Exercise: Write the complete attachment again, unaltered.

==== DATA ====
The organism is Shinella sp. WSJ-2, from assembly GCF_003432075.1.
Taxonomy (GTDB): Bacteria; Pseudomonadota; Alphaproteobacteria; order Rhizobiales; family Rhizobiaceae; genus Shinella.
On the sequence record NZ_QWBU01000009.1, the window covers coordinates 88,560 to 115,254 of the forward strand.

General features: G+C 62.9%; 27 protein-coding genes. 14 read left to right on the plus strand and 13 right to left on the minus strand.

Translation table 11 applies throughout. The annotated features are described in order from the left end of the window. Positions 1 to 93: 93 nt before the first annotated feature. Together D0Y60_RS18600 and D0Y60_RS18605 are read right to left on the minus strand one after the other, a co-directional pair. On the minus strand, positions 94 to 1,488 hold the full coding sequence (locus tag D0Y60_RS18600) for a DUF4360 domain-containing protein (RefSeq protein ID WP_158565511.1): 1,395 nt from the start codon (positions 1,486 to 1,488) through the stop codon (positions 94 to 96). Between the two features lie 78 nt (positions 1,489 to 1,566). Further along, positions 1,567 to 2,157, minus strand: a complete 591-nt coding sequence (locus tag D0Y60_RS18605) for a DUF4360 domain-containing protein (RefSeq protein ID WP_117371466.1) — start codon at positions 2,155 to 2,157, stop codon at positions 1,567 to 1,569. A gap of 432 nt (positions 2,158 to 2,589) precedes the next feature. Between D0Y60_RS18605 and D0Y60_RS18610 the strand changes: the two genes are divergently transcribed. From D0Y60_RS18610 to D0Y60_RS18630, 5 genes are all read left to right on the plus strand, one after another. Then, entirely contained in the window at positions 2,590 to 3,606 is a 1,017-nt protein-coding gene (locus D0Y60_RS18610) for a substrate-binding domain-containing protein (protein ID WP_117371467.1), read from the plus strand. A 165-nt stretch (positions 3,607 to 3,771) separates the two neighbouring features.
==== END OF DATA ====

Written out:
The organism is Shinella sp. WSJ-2, from assembly GCF_003432075.1.
Taxonomy (GTDB): Bacteria; Pseudomonadota; Alphaproteobacteria; order Rhizobiales; family Rhizobiaceae; genus Shinella.
On the sequence record NZ_QWBU01000009.1, the window covers coordinates 88,560 to 115,254 of the forward strand.

General features: G+C 62.9%; 27 protein-coding genes. 14 read left to right on the plus strand and 13 right to left on the minus strand.

Translation table 11 applies throughout. The annotated features are described in order from the left end of the window. Positions 1 to 93: 93 nt before the first annotated feature. Together D0Y60_RS18600 and D0Y60_RS18605 are read right to left on the minus strand one after the other, a co-directional pair. On the minus strand, positions 94 to 1,488 hold the full coding sequence (locus tag D0Y60_RS18600) for a DUF4360 domain-containing protein (RefSeq protein ID WP_158565511.1): 1,395 nt from the start codon (positions 1,486 to 1,488) through the stop codon (positions 94 to 96). Between the two features lie 78 nt (positions 1,489 to 1,566). Further along, positions 1,567 to 2,157, minus strand: a complete 591-nt coding sequence (locus tag D0Y60_RS18605) for a DUF4360 domain-containing protein (RefSeq protein ID WP_117371466.1) — start codon at positions 2,155 to 2,157, stop codon at positions 1,567 to 1,569. A gap of 432 nt (positions 2,158 to 2,589) precedes the next feature. Between D0Y60_RS18605 and D0Y60_RS18610 the strand changes: the two genes are divergently transcribed. From D0Y60_RS18610 to D0Y60_RS18630, 5 genes are all read left to right on the plus strand, one after another. Then, entirely contained in the window at positions 2,590 to 3,606 is a 1,017-nt protein-coding gene (locus D0Y60_RS18610) for a substrate-binding domain-containing protein (protein ID WP_117371467.1), read from the plus strand. A 165-nt stretch (positions 3,607 to 3,771) separates the two neighbouring features.